Only the All Blacks boast a squad more impressive in names and daunting in depth than the Springboks, writes MARK KEOHANE in Business Day newspaper.
This is one hell of a time for Springbok rugby and the strength of the national squad is emphasised in who hasn’t been selected for the initial stages of the Rugby Championship.
Those Springboks unavailable through injury and overseas club commitments include Fourie du Preez, Jaque Fourie, JP Pietersen, Schalk Burger, Pierre Spies, Arno Botha, Pieter-Steph du Toit and Flip van der Merwe. Those Springboks who will undergo fitness Tests prior to the Rugby Championship include Jean de Villiers, Eben Etzebeth, Tendai Mtawarira and Pat Lambie. And the Springbok who is in self-imposed international exile is Frans Steyn.
Then there’s Juan Smith and Heinrich Brüssow who haven’t made the initial Rugby Championship squad. And, of course, there is Siya Kolisi, Coenie Oosthuizen and Johan Goosen who have been dropped from the squad that played in June.
All three demoted men will play for the Springboks again because all three are too good not to be playing. Kolisi has struggled for form this season, much of it because of complications away from the field. Oosthuizen, I get the sense, is being given a good old father-to-son talking to with his omission and in the case of Goosen the view is he may just appreciate the Bok jersey a bit more now that it has been taken away from him.
There currently is some depth to South African rugby, which has been translated into a world ranking of No 2 and a 75% success rate since Heyneke Meyer took charge in 2012. But for two draws that percentage would be in the 80s, which is nearly 20% better than the historical 62% Springbok winning percentage.
What stands between the Springboks and a No 1 ranking and the Rugby Championship title is the All Blacks, who have held the No 1 position since 2009. The Kiwis have won every tournament, beaten every team home and away and have lost once and drawn once since the opening game of the 2011 World Cup.
The Boks, it has to be acknowledged, have placed second to a New Zealand team that statistically has had no comparison in the professional age or in the history of the game.
The South Africans are a strong unit, especially in the forwards and among the back three.
The vulnerability and question marks are at No 9. Du Preez is the best in the world, but when he doesn’t play the Boks lose more than an individual. They also tend to lose a way of playing, which promotes greater flat-lying attack and an outstanding line kicking game from the base of the scrum.
Ruan Pienaar will start in Du Preez’s enforced absence. Pienaar is no Du Preez and there should be no such expectation for him to be Du Preez.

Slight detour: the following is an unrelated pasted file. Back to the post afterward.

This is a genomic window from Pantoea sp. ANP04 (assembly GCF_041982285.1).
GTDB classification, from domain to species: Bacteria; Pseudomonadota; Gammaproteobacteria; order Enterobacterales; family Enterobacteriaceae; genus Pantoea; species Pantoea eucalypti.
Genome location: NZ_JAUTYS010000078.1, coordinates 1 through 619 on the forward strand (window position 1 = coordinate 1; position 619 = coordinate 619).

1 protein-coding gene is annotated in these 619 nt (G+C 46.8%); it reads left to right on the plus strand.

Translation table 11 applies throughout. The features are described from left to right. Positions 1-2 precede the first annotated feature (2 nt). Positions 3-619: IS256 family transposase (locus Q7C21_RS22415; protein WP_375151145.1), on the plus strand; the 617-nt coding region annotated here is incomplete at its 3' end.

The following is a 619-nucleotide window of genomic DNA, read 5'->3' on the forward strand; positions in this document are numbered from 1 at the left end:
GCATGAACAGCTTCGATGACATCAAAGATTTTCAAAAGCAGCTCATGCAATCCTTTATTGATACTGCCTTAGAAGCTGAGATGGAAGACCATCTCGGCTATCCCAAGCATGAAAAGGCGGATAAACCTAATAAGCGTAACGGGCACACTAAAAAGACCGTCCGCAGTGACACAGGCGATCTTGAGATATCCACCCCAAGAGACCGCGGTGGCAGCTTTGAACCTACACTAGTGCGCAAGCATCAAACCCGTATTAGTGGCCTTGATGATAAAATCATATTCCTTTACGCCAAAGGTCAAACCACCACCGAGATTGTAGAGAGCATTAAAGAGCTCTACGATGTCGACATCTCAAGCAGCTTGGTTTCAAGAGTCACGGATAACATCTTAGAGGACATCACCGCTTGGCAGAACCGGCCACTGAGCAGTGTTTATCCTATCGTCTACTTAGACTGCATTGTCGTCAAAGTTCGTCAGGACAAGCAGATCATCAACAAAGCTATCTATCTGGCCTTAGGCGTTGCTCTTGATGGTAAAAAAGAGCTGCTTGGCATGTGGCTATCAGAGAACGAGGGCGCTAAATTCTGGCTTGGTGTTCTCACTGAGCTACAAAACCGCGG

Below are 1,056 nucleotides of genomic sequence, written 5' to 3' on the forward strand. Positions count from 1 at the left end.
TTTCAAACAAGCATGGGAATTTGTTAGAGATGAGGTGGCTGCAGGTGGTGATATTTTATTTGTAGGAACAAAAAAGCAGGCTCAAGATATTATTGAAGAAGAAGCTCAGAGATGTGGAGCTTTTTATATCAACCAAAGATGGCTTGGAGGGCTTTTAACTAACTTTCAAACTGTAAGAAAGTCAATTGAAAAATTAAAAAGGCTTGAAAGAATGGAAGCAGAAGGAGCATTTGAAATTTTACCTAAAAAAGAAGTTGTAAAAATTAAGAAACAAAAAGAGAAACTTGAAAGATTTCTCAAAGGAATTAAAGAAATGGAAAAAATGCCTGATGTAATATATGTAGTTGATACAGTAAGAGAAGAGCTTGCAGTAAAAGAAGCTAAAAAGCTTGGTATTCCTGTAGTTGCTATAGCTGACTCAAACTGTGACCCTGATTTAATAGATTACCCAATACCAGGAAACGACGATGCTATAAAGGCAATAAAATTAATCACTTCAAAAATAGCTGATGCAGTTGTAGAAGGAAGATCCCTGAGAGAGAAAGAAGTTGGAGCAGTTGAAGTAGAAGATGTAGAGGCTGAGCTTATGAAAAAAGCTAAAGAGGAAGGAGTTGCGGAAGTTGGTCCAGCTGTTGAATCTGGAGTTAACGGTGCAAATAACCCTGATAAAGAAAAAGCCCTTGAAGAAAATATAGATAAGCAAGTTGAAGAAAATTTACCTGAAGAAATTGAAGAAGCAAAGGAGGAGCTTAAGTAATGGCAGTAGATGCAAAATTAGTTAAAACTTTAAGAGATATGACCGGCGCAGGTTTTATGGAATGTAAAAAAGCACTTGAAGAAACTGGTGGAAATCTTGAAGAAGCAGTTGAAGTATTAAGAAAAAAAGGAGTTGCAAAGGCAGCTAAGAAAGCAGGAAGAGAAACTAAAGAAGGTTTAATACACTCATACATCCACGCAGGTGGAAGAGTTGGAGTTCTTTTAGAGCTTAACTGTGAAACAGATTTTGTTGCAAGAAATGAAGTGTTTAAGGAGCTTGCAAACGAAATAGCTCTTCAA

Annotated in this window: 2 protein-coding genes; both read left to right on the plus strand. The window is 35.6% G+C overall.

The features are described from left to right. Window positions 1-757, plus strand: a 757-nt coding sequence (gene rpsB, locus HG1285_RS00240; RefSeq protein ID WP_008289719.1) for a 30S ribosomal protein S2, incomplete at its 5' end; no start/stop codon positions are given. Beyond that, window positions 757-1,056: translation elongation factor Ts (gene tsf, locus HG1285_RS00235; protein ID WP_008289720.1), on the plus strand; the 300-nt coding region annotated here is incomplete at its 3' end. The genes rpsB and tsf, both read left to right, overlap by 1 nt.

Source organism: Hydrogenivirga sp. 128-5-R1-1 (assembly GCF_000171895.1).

Pienaar has strengths but they have always been suited to provincial and European club rugby. Pienaar, for Ulster, is as big as Du Preez is for the Springboks, but they are worlds apart in class as scrumhalves.
Pienaar is a world-class rugby player, who has played fullback, wing, flyhalf and scrumhalf for his country. Du Preez is a world-class scrumhalf, who has specialised in one position. The two represent two very different dynamics to any Springbok challenge and the Boks, without Du Preez, are weaker, which should not be interpreted as being weak.
Pienaar has to influence results in this season’s Rugby Championship. He has played 76 times for the Boks but I can’t think of too many times he has been the difference in winning and losing.
South Africa’s Castres-based scrumhalf Rory Kockott has not made the squad and will in all probability play for France when he becomes eligible in November. Meyer doesn’t rate Kockott in his top five, but Kockott, because of his line and goal-kicking game, has the ability to do more damage at Test level than Pienaar has ever done or that I can envisage new cap Cobus Reinach ever doing.
Reinach is a handful on attack, brilliant from broken play, an opportunist and a fantastic athlete, but he is not a fantastic scrumhalf. He struggles with what coaches call the ‘exit zone’, especially when his forwards are back-pedaling or at best moving more lateral than forward.
I am not convinced about his inclusion but I am convinced it was an oversight to omit Stormers and Western Province loose forward Nizaam Carr.
The Boks, imposing and physical in confrontations, enjoy contact but they also play too much to a face and not enough to space. Carr physically is capable but his natural instinct to find space on attack gives him an edge over others – and it’s a skill that could only add to the potency of the Bok challenge.
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